VATICAN: Congregation for Clergy takes over responsibility for Seminaries

Vatican: Congregation for Clergy takes over responsibility for seminaries | Vatican's responsibility for seminaries, Congregation for Catholic Education, Congregation for the Clergy, Moto Proprio, 'Ministrorum institutio, Pope Benedict


“The formation of sacred ministers was one of the main concerns of the Fathers of the Second Vatican Ecumenical Council, who wrote that, ‘fully aware that the desired renewal of the whole Church depends to a great extent on the ministry of its priests, [the Council] proclaims the extreme importance of priestly training’. In this context, canon 232 of the Code of Canon Law claims ‘the duty and the proper and exclusive right’ of the formation of those who are designated for the sacred ministries?that by regulation takes place in seminaries?as belonging to the Church.”

“The first body of a universal character entrusted with the foundation, government, and administration of seminaries; was the Congregatio Seminariorum instituted by Benedict XIII in the constitution ‘Creditae Nobis’ (1725). Over time that organisation became defunct and the seminaries continued to receive the Holy See’s particular consideration through the Sacred Congregation of the Council (which today is the Congregation for the Clergy) or also through the Sacred Congregation of Bishops and Regulars and, from 1906, only by means of the latter.”

“With the Apostolic Constitution ‘Sapienti consilio’ (1908), St Pius X reserved jurisdiction over seminaries to the Sacred Consistorial Congregation. … With the Motu Proprio ‘Seminaria clericorum’ (1915), Benedict XV created a new dicastery that took the name ‘Sacra Congregatio de Seminariis et Studiorum Universitatibus’. The Holy Father explained his decision as due to concern for the increasing amount of issues and the importance of the office. … The new dicastery … was adopted by the Code of Canon Law of 1917.”

“It is significant to note that, during the drafting of the new Code, there was discussion regarding the possibility of maintaining the same provision but, in the end, it seemed more appropriate to premise the entire norm as an introduction to the part that dealt with the clergy. Thus the rules and directives regarding seminaries were included under the apt title of ‘The Formation of Clerics’.The Second Vatican Ecumenical Council again recalled that ‘major seminaries are necessary for priestly formation’. Therefore, according to the Second Vatican Council and the Code of Canon Law of 1983, seminaries fall under the sphere of the ‘formation of clerics’ that, to be true and effective, must seal permanent formation with seminary formation.”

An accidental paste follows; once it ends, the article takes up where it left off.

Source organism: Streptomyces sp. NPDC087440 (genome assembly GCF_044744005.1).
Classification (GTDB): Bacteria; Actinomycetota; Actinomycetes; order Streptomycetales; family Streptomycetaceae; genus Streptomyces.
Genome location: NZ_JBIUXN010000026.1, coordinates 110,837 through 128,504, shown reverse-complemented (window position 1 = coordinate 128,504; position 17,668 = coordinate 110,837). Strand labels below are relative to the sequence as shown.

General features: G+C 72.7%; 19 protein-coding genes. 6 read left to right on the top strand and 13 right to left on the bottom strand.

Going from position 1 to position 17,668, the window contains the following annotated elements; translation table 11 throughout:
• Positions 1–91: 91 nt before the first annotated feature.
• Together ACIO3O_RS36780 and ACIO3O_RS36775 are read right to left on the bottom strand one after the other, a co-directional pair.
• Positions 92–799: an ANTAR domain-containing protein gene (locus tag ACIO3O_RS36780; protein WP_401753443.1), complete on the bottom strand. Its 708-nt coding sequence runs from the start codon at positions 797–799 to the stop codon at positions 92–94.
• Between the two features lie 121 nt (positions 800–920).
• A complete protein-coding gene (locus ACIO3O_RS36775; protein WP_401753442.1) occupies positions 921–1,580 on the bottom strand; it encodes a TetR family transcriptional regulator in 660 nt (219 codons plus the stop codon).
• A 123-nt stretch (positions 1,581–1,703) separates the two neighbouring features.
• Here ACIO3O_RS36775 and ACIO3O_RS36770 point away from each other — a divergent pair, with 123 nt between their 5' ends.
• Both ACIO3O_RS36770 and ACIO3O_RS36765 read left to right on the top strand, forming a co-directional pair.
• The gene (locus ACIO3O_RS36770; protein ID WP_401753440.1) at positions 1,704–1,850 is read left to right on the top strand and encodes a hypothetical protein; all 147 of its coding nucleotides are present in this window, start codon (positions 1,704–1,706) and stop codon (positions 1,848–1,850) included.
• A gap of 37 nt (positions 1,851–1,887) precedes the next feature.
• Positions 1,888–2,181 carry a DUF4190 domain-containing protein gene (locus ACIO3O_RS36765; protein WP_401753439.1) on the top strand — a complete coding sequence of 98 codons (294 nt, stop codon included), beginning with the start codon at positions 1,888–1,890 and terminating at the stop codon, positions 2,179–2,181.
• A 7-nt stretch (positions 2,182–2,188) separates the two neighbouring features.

“As my venerated predecessor, Blessed John Paul II, affirmed in the Apostolic Exhortation ‘Pastores dabo vobis’ (1992)’It is particularly important to be aware of and to respect the intrinsic link between formation before ordination to the priesthood and formation after ordination. Should there be a break in continuity, or worse a complete difference between these two phases of formation, there would be serious and immediate repercussions on pastoral work and fraternal communion among priests, especially those in different age groups’.”

“I find it opportune, therefore, to assign the promotion and governance of everything regarding the formation, the life, and the ministry of priests and deacons to the Congregation for the Clergy: from the pastoral care for vocations and the selection of candidates for Holy Orders?including their personal, spiritual, doctrinal, and pastoral formation in seminaries and special centres for permanent deacons to their permanent formation including living conditions and procedures for exercising their ministry and their welfare and social assistance.”